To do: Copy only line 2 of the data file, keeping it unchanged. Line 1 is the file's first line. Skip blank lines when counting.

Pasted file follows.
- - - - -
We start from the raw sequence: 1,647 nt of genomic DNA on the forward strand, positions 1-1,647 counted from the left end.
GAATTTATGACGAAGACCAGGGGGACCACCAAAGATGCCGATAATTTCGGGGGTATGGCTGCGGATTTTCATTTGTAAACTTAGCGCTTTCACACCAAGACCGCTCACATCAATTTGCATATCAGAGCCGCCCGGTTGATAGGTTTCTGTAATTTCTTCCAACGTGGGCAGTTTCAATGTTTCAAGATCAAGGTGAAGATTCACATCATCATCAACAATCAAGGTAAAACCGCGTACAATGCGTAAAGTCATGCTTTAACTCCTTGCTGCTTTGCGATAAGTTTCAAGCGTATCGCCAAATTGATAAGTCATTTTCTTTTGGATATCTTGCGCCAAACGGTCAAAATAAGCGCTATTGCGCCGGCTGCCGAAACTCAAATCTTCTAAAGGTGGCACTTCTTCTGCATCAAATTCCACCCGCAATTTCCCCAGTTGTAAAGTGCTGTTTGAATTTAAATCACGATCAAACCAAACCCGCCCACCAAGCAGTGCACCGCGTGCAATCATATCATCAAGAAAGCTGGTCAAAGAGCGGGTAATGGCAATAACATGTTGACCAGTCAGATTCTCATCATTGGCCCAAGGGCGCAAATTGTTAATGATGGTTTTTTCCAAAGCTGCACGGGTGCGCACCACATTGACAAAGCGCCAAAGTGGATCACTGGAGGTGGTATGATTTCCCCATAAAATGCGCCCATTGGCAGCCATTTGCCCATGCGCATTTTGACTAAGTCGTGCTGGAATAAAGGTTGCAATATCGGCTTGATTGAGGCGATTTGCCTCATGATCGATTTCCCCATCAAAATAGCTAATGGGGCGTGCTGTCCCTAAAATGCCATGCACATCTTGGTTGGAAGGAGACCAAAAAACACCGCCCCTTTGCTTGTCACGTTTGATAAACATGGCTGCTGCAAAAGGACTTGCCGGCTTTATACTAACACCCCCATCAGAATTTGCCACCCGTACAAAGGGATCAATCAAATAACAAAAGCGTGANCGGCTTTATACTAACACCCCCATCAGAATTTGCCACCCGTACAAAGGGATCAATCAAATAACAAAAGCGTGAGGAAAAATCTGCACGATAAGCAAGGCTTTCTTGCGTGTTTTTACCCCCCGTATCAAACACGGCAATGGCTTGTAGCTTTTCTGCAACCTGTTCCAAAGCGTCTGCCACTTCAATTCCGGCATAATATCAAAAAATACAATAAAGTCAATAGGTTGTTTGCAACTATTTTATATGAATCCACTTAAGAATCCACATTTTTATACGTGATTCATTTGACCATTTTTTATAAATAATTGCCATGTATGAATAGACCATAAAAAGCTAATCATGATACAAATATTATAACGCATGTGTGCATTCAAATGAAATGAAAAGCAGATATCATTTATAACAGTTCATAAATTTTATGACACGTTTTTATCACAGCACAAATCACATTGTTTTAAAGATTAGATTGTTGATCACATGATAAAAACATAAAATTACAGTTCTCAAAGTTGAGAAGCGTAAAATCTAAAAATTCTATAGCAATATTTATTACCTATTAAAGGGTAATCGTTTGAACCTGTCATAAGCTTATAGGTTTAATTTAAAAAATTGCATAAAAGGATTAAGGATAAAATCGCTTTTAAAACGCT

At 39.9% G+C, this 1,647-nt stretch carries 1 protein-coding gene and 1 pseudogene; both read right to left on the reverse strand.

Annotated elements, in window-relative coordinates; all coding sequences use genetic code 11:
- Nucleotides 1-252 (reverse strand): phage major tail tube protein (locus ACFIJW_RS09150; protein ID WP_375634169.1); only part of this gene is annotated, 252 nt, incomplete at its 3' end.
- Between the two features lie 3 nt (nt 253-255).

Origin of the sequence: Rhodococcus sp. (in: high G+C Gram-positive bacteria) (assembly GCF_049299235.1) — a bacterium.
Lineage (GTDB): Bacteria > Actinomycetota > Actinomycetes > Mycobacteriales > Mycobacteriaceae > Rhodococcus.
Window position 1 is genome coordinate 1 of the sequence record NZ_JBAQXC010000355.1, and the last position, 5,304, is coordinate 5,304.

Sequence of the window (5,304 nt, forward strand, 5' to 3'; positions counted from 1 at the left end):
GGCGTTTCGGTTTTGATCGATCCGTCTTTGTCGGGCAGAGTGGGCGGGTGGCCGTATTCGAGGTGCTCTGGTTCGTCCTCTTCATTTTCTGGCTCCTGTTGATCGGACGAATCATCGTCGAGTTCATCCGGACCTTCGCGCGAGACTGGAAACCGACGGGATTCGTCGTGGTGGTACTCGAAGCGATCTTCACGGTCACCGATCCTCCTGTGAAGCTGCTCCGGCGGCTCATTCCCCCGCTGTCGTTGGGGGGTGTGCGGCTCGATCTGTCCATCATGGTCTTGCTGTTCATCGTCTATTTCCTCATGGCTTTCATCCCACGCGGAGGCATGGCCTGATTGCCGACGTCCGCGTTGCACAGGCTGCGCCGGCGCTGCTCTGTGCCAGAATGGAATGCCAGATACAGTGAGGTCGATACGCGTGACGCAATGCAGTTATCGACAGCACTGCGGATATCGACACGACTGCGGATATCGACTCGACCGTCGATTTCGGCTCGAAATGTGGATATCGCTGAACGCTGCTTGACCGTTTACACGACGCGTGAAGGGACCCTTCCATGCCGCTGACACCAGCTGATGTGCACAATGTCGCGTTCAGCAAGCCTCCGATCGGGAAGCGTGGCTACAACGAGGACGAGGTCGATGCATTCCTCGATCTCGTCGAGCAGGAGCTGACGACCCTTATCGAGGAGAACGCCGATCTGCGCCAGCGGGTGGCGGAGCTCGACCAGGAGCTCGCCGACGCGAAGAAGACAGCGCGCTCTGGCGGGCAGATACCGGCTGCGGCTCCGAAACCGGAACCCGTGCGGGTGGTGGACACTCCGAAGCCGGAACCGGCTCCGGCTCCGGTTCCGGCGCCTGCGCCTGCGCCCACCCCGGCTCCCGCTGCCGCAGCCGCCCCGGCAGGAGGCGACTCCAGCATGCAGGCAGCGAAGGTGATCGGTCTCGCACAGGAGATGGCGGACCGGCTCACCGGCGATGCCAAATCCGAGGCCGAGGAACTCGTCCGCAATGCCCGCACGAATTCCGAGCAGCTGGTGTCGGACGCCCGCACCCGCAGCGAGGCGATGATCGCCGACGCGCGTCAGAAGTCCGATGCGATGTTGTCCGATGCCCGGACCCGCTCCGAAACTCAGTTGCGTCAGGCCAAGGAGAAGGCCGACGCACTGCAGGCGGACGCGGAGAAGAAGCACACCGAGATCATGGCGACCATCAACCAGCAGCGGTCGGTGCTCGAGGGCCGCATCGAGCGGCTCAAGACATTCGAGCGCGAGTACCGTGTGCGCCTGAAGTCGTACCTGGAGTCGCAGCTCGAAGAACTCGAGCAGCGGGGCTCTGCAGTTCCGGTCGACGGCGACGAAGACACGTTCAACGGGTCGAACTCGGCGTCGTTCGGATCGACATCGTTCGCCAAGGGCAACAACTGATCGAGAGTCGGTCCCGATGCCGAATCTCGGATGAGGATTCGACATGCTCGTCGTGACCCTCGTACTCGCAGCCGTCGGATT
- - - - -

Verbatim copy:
GAATTTATGACGAAGACCAGGGGGACCACCAAAGATGCCGATAATTTCGGGGGTATGGCTGCGGATTTTCATTTGTAAACTTAGCGCTTTCACACCAAGACCGCTCACATCAATTTGCATATCAGAGCCGCCCGGTTGATAGGTTTCTGTAATTTCTTCCAACGTGGGCAGTTTCAATGTTTCAAGATCAAGGTGAAGATTCACATCATCATCAACAATCAAGGTAAAACCGCGTACAATGCGTAAAGTCATGCTTTAACTCCTTGCTGCTTTGCGATAAGTTTCAAGCGTATCGCCAAATTGATAAGTCATTTTCTTTTGGATATCTTGCGCCAAACGGTCAAAATAAGCGCTATTGCGCCGGCTGCCGAAACTCAAATCTTCTAAAGGTGGCACTTCTTCTGCATCAAATTCCACCCGCAATTTCCCCAGTTGTAAAGTGCTGTTTGAATTTAAATCACGATCAAACCAAACCCGCCCACCAAGCAGTGCACCGCGTGCAATCATATCATCAAGAAAGCTGGTCAAAGAGCGGGTAATGGCAATAACATGTTGACCAGTCAGATTCTCATCATTGGCCCAAGGGCGCAAATTGTTAATGATGGTTTTTTCCAAAGCTGCACGGGTGCGCACCACATTGACAAAGCGCCAAAGTGGATCACTGGAGGTGGTATGATTTCCCCATAAAATGCGCCCATTGGCAGCCATTTGCCCATGCGCATTTTGACTAAGTCGTGCTGGAATAAAGGTTGCAATATCGGCTTGATTGAGGCGATTTGCCTCATGATCGATTTCCCCATCAAAATAGCTAATGGGGCGTGCTGTCCCTAAAATGCCATGCACATCTTGGTTGGAAGGAGACCAAAAAACACCGCCCCTTTGCTTGTCACGTTTGATAAACATGGCTGCTGCAAAAGGACTTGCCGGCTTTATACTAACACCCCCATCAGAATTTGCCACCCGTACAAAGGGATCAATCAAATAACAAAAGCGTGANCGGCTTTATACTAACACCCCCATCAGAATTTGCCACCCGTACAAAGGGATCAATCAAATAACAAAAGCGTGAGGAAAAATCTGCACGATAAGCAAGGCTTTCTTGCGTGTTTTTACCCCCCGTATCAAACACGGCAATGGCTTGTAGCTTTTCTGCAACCTGTTCCAAAGCGTCTGCCACTTCAATTCCGGCATAATATCAAAAAATACAATAAAGTCAATAGGTTGTTTGCAACTATTTTATATGAATCCACTTAAGAATCCACATTTTTATACGTGATTCATTTGACCATTTTTTATAAATAATTGCCATGTATGAATAGACCATAAAAAGCTAATCATGATACAAATATTATAACGCATGTGTGCATTCAAATGAAATGAAAAGCAGATATCATTTATAACAGTTCATAAATTTTATGACACGTTTTTATCACAGCACAAATCACATTGTTTTAAAGATTAGATTGTTGATCACATGATAAAAACATAAAATTACAGTTCTCAAAGTTGAGAAGCGTAAAATCTAAAAATTCTATAGCAATATTTATTACCTATTAAAGGGTAATCGTTTGAACCTGTCATAAGCTTATAGGTTTAATTTAAAAAATTGCATAAAAGGATTAAGGATAAAATCGCTTTTAAAACGCT